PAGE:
“I will say this, position matters. Quarterbacks are more important,” Clark said.” And we always have to remember, and I love all the people that work at ESPN and make these decisions, but these people are also fans. What you know is name, what you know is football accomplishments. The other thing you know is familiarity. The way I do TV, which has now become more common, because people have seen me do it, wasn’t the way people did TV at first. Don’t get me wrong, I’m not there and I’m using slang that people don’t understand. But there’s a million times I tell a joke or I use an analogy and I get a ton of tweets from African American people that say ‘I looked at the other three people on TV with you and nobody knew what the hell you were talking about but it was funny as hell.’ I think that’s different for people.”
The three are adjusting to wearing new hats, now on the other side of the athlete-media paradigm, even if they push back on the idea of having journalistic responsibility or reporting news. As their careers and lives have moved away from the hash marks, and toward this new environment and avenue, what is surrounding them has drastically changed.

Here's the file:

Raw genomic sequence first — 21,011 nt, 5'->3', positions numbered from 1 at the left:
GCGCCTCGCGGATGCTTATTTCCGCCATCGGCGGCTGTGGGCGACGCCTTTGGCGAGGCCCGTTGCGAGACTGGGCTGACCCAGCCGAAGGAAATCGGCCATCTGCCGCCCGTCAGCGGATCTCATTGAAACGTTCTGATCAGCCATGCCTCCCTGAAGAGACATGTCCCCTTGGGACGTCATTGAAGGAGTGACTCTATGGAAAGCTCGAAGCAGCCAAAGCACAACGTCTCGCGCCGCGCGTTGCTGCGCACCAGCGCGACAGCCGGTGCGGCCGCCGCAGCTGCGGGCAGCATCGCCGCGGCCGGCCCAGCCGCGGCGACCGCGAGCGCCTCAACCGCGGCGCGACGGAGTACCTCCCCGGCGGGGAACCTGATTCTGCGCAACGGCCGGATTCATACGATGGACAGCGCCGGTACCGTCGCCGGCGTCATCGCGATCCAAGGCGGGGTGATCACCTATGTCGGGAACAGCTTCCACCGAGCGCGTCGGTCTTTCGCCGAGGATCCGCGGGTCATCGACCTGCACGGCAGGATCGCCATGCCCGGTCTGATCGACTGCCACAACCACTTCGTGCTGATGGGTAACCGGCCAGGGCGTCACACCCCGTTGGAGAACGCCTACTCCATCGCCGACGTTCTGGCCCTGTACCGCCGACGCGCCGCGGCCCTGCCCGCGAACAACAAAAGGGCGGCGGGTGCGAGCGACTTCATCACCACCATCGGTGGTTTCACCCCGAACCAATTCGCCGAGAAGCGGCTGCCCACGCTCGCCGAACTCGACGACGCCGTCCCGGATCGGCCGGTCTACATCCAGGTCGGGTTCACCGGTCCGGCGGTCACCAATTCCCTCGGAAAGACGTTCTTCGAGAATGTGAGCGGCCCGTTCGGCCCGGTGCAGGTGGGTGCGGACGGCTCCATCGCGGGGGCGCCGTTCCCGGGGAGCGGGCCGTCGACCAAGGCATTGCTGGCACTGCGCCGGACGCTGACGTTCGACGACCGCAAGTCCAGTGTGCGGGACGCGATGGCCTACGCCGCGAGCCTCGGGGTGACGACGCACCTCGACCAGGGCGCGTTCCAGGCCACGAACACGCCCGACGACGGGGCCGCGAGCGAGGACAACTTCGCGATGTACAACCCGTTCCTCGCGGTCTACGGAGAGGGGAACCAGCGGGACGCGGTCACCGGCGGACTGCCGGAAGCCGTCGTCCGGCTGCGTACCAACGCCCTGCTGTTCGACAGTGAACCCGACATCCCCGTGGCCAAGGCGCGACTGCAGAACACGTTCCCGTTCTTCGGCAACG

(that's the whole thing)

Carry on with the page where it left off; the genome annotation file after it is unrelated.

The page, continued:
“When you look at football fields, or you look at athletics that pertain to a heavy percentage of African Americans, every arena gets whiter and whiter the closer you get to executives,” Clark said. “If you look at a football field, there’s a possibility that at one time, there could be 22 African Americans on the field. That is actually not unfathomable or improbable. Or 20. Or 19. And then you get to the sidelines, and you realize, well, there’s a little more white people on that sideline. The head trainer is white, the head coach is white, the offensive coordinator is white. And then you get into the stands and you’re like ‘Oh wow, this is like really white.’ And then you get to the people that make the decisions, and you realize ‘Oh hell, it’s even whiter than I thought.’ I think the people that consume a lot of those things don’t look like us, don’t think like us, don’t talk like us, don’t feel like us. That’s the battle we get an opportunity to fight on our podcast.”